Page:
Saturday, 14 August 2021

Commodore Amiga Mini game console announced for 2022

Retrogamers of the world, rejoice! Retro Games Ltd. have announced a new mini-console for the home market. The A500 Mini is based on the Commodore Amiga home computer and will come with 25 built-in games.

Previously, Retro Games Ltd. released the Commodore 64 Mini. This was part of a trend of releasing mini-consoles, based on classic machines from the 1980s and 1990s with a whole ton of games from those classic eras included. Nintendo had released the NES and SNES Minis, whilst Sega had shipped the Genesis Mini (aka the MegaDrive in the UK and other overseas countries) and Sony the PlayStation Classic. Even more obscure machines got involved, such as a mini version of the PC Engine/TurboGrafx 16 and the NeoGeo.

The Commodore Amiga was a range of 16-bit (late 32-bit) computers released between 1985 and 1994. The computers were initially aimed at the business, music and graphics industries but, thanks to the pushing of the European arm of the company, also became very powerful (for the time) games machines. This was consolidated by the release of the Commodore 500 model in 1987, with a lower price and various bundles which were aimed at the home market. The timing of the release of the Amiga was perfect, with it being substantially more powerful than the NES and Sega Master System consoles and existing 8-bit computers such as the Commodore 64, Sinclair ZX Spectrum and BBC Micro, and gaining a huge amount of market share in Europe before the release of the SNES and Sega MegaDrive. The Amiga proved surprisingly resilient even in the face of those consoles and remained hugely competitive with them (helped by the release of the upgraded Amiga 1200 model in 1992), only really starting to lose ground with the advent of more powerful gaming PCs in the early 1990s. Still, the machine remained popular even after its parent company's demise, with the last major game release, Worms, coming out as late as 1996.

The Amiga was hugely popular in the UK and Germany, and did respectfully well in most other European countries. In the USA it became predominantly known for its powerful graphics capabilities, augmented by the Video Toaster plug-in card. This technology was used for cheap vfx and 3D rendering, and was most famously used to create the CGI for the pilot movie and first season of Babylon 5.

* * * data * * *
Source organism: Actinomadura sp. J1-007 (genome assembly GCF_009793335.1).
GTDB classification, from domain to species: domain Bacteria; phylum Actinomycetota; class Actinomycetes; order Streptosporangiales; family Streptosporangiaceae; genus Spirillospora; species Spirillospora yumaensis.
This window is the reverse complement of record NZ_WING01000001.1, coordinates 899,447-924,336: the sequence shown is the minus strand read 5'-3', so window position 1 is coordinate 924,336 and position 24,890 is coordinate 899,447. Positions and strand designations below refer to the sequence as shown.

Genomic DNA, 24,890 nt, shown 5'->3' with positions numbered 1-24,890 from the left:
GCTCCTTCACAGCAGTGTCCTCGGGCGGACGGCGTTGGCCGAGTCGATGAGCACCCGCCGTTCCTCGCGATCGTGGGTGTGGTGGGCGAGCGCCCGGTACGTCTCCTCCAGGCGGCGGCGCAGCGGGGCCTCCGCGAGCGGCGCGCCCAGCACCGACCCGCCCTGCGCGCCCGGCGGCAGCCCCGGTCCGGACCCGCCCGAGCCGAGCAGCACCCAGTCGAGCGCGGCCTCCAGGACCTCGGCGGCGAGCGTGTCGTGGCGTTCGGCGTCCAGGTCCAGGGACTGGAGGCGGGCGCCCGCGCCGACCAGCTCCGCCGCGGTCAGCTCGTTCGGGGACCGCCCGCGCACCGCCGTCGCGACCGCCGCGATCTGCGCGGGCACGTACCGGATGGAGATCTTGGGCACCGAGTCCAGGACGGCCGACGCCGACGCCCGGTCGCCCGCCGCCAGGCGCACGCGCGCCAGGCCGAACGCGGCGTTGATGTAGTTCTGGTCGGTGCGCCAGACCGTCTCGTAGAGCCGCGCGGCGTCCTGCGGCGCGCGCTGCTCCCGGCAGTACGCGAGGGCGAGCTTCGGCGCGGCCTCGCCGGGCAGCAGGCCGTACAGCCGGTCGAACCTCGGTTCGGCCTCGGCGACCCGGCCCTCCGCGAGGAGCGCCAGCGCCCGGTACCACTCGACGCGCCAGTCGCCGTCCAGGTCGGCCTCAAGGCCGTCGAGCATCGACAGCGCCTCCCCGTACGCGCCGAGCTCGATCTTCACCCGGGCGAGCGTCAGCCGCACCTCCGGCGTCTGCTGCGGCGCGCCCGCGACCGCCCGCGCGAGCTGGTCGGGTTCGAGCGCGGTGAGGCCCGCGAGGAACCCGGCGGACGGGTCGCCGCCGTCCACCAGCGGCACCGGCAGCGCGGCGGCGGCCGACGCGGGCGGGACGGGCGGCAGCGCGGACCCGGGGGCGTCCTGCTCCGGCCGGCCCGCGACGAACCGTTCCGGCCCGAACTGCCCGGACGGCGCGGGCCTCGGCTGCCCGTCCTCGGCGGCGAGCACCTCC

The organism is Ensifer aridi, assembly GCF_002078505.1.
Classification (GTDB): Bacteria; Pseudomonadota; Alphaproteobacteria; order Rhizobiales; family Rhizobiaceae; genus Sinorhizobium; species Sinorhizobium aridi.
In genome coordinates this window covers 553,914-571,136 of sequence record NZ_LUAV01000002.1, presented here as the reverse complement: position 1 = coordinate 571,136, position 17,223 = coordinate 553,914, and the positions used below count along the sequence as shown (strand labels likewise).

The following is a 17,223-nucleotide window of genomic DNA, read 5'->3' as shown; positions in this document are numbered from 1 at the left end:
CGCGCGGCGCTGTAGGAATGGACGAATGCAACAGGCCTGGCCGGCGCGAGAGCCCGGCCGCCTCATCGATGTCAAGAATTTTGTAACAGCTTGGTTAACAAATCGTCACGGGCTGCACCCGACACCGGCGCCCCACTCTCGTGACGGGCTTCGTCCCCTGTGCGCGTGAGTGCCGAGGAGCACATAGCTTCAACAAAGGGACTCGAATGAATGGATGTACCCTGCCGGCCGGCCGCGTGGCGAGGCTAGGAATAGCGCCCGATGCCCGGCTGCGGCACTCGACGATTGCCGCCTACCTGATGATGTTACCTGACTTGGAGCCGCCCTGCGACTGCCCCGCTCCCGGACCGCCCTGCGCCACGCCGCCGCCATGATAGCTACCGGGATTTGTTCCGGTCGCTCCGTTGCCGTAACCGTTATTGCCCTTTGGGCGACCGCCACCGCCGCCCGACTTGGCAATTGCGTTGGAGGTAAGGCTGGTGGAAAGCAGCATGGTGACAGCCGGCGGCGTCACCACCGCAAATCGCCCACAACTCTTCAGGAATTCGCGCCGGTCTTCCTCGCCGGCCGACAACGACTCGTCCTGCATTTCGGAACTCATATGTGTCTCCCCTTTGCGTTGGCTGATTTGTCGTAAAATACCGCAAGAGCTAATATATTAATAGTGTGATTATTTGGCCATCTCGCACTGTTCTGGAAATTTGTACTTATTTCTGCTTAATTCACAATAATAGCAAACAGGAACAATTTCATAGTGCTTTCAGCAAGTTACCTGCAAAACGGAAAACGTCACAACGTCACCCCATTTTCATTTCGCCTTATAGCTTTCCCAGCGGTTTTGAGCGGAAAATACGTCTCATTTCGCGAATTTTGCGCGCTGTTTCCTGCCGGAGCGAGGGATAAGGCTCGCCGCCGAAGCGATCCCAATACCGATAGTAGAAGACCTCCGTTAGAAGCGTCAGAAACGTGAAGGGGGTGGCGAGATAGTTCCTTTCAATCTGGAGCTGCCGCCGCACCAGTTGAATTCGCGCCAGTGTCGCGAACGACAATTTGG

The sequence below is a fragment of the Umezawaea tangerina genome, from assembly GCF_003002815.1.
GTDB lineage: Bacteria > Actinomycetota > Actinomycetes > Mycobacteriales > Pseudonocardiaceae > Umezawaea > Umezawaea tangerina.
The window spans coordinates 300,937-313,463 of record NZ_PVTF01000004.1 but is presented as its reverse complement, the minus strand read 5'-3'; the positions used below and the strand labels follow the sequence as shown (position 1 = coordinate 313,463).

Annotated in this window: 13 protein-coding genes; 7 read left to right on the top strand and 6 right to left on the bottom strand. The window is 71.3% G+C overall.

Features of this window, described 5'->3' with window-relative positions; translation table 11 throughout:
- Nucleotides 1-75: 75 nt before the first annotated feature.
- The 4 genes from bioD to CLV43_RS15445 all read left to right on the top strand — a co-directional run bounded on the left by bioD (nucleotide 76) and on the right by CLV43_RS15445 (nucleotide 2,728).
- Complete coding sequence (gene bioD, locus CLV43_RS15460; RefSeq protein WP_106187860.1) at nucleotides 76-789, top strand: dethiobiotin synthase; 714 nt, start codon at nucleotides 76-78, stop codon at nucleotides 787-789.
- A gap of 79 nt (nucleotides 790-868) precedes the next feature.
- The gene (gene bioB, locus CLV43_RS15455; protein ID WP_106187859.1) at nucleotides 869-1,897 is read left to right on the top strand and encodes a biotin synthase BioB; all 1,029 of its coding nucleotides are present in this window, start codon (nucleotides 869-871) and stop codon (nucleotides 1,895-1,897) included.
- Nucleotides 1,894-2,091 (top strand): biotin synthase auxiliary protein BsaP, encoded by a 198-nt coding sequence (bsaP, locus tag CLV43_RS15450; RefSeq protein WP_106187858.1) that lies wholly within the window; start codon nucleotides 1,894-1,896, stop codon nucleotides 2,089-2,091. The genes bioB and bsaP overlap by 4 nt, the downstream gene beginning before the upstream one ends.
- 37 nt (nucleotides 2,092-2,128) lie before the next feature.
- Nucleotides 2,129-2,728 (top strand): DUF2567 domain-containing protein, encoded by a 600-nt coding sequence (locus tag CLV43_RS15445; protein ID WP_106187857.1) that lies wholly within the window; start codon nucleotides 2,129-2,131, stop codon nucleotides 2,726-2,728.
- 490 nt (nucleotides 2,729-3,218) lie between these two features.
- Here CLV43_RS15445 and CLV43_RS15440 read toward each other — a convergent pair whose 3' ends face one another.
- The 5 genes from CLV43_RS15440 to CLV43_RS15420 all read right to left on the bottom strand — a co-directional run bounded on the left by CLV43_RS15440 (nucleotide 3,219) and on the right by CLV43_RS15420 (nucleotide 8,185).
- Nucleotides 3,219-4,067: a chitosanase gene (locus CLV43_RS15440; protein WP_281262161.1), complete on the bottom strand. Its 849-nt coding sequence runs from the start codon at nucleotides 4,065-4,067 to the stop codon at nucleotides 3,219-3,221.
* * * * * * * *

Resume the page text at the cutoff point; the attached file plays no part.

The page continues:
A full list of classic Amiga games would be too huge to contemplate, but among its greatest titles were: Alien Breed '92, Alien Breed: Tower Assault, Another WorldBatman, Cannon FodderCarrier Command, The Chaos Engine, Cruise for a CorpseDamocles: Mercenary II, Dune II: The Battle for ArrakisDungeon Master, Eye of the BeholderFlashback, Frontier: Elite II, Future WarsGeoff Crammond's Formula One Grand Prix, Gunship 2000Hunter, International Karate +It Came From the DesertJimmy White's Whirlwind Snooker, LemmingsMagic Pockets, Mega-Lo-Mania, Micro MachinesNebulous, The New Zealand Story, North and SouthPopulousPrince of Persia, PuttyRainbow Islands, Robocod, The Secret of Monkey IslandSensible Soccer, Shadow of the BeastSpeedball II: Brutal Deluxe, Starglider II, Stunt Car Racer, SuperfrogSWIV, Syndicate, Theme HospitalTheme Park, Tower of BabelTurrican II, WingsXenon II: Megablast, and Zak McKraken and the Alien Mindbenders.

The A500 Mini comes with twenty-five games built in (more can be side-loaded via USB stick). The twelve announced titles so far are Alien Breed 3D, Another World, ATR: All Terrain Racing, Battle Chess, Cadaver, Kick Off 2, Pinball Dreams, Simon the Sorcerer, Speedball II: Brutal Deluxe, The Chaos Engine, Worms: The Director's Cut and Zool: Ninja of the Nth Dimension. It comes with a controller and a genuinely horrible A500 box-mouse (the first computer mouse I ever used, and still the most unergonomic), though sadly the keyboard is non-functional. However, the C64 Mini did later get an expanded version with working keyboard, which hopefully is an option here.

I got a Commodore Amiga 500 in 1989 and it remained my primary gaming and word processing machine for a full nine years, until I got my first PC in 1998. The computer's legacy is surprisingly enduring, with Carrier Command 2, a sequel to one of the Amiga's most popular games, being released on PC just last week. Elite: Dangerous, a sequel to Frontier: Elite II, remains a popular space game, whilst Two Point Hospital, a remake of Theme Hospital, was also a huge hit when it was released a couple of years ago.

The A500 Mini will launch in early 2022. Thirteen more games will be announced soon.

1 comment:

Philip Mead said...

I absolutely LOVE the C64 (still have a fully functional C64SX) and Amiga, and I will hopefully be able to get one of these here in Australia. But why oh why would it come with a d-pad controller instead of a joystick??